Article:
Spaghetti Western Chicken
Yes, Tess is holding a chicken upside down. And, she's answering the judge's questions about the chicken's vent (butt). This nice buff Orpington lays nice creamy eggs. When she gets old, she'd be destined for the pot to make amazing broth. I don't remember what happened to this particular girl, but she was a pretty nice hen as most Orpingtons are.
We like to order a variety of heirloom and exotic laying chickens. Some of them we can't get sexed (one gender or the other), but only come straight run, which is both males and females. We don't want to keep the roosters as long as the hens as they don't lay, end up fighting, and aren't as good to eat when they get older. My husband usually takes the kids to do the deed. One of the times my husband and children went to dispatch the roosters, they encountered one now known as the spaghetti western chicken. Don't read on if you're faint of heart as this is about killing chickens and I don't sugar coat anything.
I watched spaghetti westerns as a child. I remember liking a particular cowboy that showed up in a lot of them - pretty cute but tough and fair. I don't know if I had a crush on him, but I favored those shows even though I had no idea who Clint Eastwood was. I thought the corny over-acting was a hoot, especially the gunfights. I don't know that's it's necessarily over-acting all the time. Modern movies have people get shot or stabbed and then lie on the ground quietly. I'm sure it happens sometimes, but my experience is a lot of people moan and move around. I digress ...
Our mix of chickens this particular year included a few freebies from the breeder, which means they tossed in a few extra chicks of varieties we didn't order and I think they do this just for fun. It usually happens when we order larger groups of chicks. This year we got our ugliest chicken that turned out to be a rooster. It was a black frizzle, I think, but SO UGLY. It's feathers were a bit thin, and frizzles don't have normal feathers. They look like bed head hair instead. This rooster had a partial ball of feathers on his head and a really big butt. His feathers were black, his skin was black, even his beak and legs were black. The black isn't a problem - I have had a black horse, black cats, black dog - but this little rooster didn't pull it off.
There were other roosters of a variety of breeds. Brandon went up to the coop with the kids in the fenced orchard. They would help him catch the roosters, he'd ring their necks very thoroughly, and then drop them in a pile to bring back for cleaning to give them to me in the kitchen. (I'm not opposed to doing this myself, but I have not been as good or humane at it. I think a guillotine would be nice to compensate, or just a sharp axe, I suppose, but this bloodless ringing of necks ... I'm missing that gene. I need more practice but that's not something you practice on the living and I haven't taken the time to practice on something else, though I am good with a knife ...) Just in case anything went awry, Brandon had a gun to end things quickly ... with the chickens not the children.
For those of you who don't know, chicken feet and heads are actually quite fun for kids. Sure it may be morbid if you don't already know about this, but I remember for some reason having a foot as a child and pulling the tendons to make it grab a hold of my sisters or pick things up, probably to pull their hair. It's great fun every child should try.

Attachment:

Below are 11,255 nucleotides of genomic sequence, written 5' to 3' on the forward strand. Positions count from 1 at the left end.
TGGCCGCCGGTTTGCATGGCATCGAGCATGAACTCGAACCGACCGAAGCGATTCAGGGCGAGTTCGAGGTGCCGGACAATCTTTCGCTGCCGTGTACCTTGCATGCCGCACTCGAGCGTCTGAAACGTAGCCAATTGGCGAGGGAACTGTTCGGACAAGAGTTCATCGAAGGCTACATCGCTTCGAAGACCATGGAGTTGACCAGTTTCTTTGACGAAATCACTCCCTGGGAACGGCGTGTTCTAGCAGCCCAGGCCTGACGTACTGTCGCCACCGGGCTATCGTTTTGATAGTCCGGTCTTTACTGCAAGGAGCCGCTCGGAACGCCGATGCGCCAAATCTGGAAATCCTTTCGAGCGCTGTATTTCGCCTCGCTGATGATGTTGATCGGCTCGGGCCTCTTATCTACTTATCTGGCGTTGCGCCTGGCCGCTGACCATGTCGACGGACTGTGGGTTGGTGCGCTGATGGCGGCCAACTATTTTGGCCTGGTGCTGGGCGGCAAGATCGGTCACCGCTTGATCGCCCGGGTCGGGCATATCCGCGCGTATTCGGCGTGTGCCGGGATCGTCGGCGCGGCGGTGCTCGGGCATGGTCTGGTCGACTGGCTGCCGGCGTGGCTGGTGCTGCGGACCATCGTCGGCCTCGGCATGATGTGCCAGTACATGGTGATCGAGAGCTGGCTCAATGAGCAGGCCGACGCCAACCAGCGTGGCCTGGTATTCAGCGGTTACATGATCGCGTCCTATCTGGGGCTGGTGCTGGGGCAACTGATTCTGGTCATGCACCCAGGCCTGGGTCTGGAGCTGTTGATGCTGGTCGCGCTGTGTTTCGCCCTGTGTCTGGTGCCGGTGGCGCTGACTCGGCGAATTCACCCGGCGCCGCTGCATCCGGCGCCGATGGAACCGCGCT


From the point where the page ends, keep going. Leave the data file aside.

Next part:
The removed heads I hear are also fun, that if you have a little pile of them they may disappear as boys or non-skittish girls take them and play with them. I'll admit I didn't experience this as a child, but we learned something fun to do.
When Brandon rings the necks of chickens, he would swing and snap them like normal, sort of like snapping a towel. To ensure a good kill, he'd give them an extra swing and snap, which would make their necks extend quite a bit. There's no blood involved, but they do flap around and have involuntary movements as the brain is disconnected from the body. It's quick and seems painless, though I couldn't say for sure. Things were going well.
They caught and rung the neck of the ugly black frizzle when Brandon realized dead chickens talk. The way he held it just happened to work really well - he'd squeeze the neck a little and it's open its mouth with it's tongue sticking out. He make it talk to the kids and they laughed and laughed. No one remembers what he had it say, but apparently it was pretty funny. After a moment the killing resumed. I don't know how many we had total, maybe fifteen or so.
It wasn't long at all before the black frizzle rooster jumped up from the pile of roosters with a very wobbly head and long spaghetti neck that had partially contracted but not fully. He looked around a bit dazed and ran drunkenly away toward the chicken coop. He didn't run too straight, but he made it along the far side between a fence and the coop.
Brandon decided to shoot the sole escapist. He lined up and shot him in the chest - right in the heart, I'm told. The chicken was supposed to drop to the ground, but instead he staggered out like a bad actor from a spaghetti western. He staggered and staggered before falling down dramatically. It wasn't enough, so the rooster got up again, staggered around dramatically for too long again. As bad as it may be, they all stood there laughing at the drama and made me wish I had gone out with them. Who knew the spaghetti westerns had dying chicken down right!
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Wife to Brandon, mother to Tess and Liam, farmer, entrepreneur, cook & baker, nurse, and accountant who loves to try new things, travel, and work toward greater self-reliance.